The Unprecedented Review- September 2016 Issue

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September 2016

The Unprecedented Review

all images copyrighted and courtesy of the artist and Devin Borden Gallery

The Unprecedented Review Issue # 2: September, 2016 Editor: Jenna Neece

Note: All works in this magazine are the property of their creators, not the magazine. They cannot be sold, copied, or distributed for any reason without consent from their creator.

Cover Art by Laura Lark 2

Acknowledgement Page: Thank you to all of my contributors for making this issue possible. I hope you enjoy.


Table of Contents Letter From the Editor

Page 5

Poetry Section

Page 6

Poet Spotlight with Audrey Carroll

Page 7 – 10

Baisali Chatterjee Dutt

Page 11 – 12

Ceilan Hunter-Green

Page 13

Emily Leider

Page 14

Jennifer Davis Michael

Page 15

Leah Mueller

Page 16 - 17

Bruce Sager

Page 18 - 19

Mary Ellen Talley

Page 20

Whitnee Thorp

Page 21 - 22

Julene T Weaver

Page 23

Art Section

Page 24

Artist Spotlight with Laura Lark

Page 25 - 32

Sharon Sharpio

Page 33 - 34

Reader Note

Page 35

Submission Info

Page 36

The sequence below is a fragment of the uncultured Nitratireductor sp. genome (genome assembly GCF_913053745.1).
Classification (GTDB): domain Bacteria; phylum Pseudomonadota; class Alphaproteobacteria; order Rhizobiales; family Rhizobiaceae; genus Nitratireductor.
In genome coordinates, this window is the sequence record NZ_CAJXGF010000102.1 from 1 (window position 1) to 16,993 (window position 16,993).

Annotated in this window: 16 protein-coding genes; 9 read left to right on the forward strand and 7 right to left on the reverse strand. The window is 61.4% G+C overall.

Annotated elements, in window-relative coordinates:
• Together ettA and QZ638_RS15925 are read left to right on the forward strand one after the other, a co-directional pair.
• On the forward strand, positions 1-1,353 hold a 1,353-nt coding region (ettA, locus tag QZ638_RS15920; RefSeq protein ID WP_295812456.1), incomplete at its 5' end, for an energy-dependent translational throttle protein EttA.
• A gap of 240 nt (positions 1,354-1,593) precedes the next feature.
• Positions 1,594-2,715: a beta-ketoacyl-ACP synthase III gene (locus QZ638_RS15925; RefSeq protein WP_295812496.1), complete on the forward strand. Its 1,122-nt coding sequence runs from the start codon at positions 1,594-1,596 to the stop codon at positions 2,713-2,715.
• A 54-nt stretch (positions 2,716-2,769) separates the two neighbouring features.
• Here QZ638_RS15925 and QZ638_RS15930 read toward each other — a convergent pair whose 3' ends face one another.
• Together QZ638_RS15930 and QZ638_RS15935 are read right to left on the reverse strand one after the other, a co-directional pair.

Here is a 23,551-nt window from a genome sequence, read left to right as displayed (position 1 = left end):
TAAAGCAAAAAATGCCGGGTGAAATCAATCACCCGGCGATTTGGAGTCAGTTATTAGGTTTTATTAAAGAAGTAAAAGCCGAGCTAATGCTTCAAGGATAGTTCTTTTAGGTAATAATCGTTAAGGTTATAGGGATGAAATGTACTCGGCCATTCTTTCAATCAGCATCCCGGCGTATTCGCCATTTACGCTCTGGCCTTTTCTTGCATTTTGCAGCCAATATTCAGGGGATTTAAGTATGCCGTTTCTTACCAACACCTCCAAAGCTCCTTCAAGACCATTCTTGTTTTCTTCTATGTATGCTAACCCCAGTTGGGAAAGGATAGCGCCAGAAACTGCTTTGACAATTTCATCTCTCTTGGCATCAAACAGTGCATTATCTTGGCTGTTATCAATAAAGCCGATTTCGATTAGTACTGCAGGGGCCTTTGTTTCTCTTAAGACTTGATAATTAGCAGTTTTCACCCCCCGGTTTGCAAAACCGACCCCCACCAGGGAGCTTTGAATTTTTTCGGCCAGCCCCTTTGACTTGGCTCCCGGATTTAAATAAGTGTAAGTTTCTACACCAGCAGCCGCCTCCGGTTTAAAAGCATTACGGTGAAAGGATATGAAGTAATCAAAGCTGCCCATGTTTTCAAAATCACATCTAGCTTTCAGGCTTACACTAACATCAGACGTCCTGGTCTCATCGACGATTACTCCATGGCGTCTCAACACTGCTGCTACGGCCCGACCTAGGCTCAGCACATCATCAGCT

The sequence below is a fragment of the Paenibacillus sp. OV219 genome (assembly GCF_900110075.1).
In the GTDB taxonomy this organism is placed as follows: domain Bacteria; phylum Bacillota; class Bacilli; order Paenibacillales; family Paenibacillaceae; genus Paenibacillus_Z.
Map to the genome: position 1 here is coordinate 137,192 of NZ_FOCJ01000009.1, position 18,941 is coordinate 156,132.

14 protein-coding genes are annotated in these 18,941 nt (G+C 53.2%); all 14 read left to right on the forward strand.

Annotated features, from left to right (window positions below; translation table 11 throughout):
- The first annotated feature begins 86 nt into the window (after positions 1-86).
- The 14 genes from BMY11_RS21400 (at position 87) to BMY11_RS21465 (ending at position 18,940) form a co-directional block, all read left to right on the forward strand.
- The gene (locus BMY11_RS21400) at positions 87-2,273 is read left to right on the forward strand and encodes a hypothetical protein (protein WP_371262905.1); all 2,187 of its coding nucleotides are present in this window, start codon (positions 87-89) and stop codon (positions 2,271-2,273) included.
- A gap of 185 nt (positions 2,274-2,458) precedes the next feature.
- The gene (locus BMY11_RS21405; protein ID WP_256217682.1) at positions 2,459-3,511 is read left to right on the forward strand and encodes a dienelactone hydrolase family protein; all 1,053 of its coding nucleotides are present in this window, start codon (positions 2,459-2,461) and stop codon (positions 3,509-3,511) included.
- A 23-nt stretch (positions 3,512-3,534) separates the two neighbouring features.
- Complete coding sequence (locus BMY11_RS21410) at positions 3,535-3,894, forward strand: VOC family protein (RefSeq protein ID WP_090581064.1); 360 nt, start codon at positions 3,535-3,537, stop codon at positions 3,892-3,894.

Letter from the Editor: Dear Readers, My name is Jenna Neece. I was born and raised in Oklahoma. I currently reside in the Stillwater, Oklahoma, area, and I’m attending the MFA in Poetry Writing Program through Oklahoma State University. I have my bachelor’s from OSU in English and have worked in the Oklahoma Oral History Research Program for two years, where I learned of my passion for helping people tell their stories, share their voices, and have a chance to shine. Growing up, I always loved to write. I was a creative child and could waste away a day writing stories and poems. I really turned to my writing in junior high and high school when my health began to decline. I did a large portion of my high school years work at home because I was too sick to attend regular classes. I ran raging fevers, had horrible migraines, fatigue, muscle pain, weakness, and so much more. They ran test after test, before they finally diagnosed me with Chronic Fatigue Syndrome right before I graduated high school. I was told college would be near impossible, but I made it happen. I carried almost straight a’s the entire time I did my bachelor’s degree, and I worked multiple jobs. I learned to manage my illness and my life, but most importantly, I expressed myself the only way I knew how: through my writing. I learned that when nothing seemed in control, I could put the pen down on paper and gain a sense of understanding. I used writing to take back over my future. I’ve just started graduate school, and I’ve always wanted to help other people achieve their goals, their dreams, and learn to cope with what life deals them. That’s why I started The Unprecedented Review. I wanted a place for new artists and writers to get their feet wet, and a place where more experienced writers and artists could share their wisdom and offer a hand to those who are first starting out. I wanted to help quiet voices become loud. I hope you enjoy reading this issue as much as I have enjoyed creating it. Thank you, Jenna Neece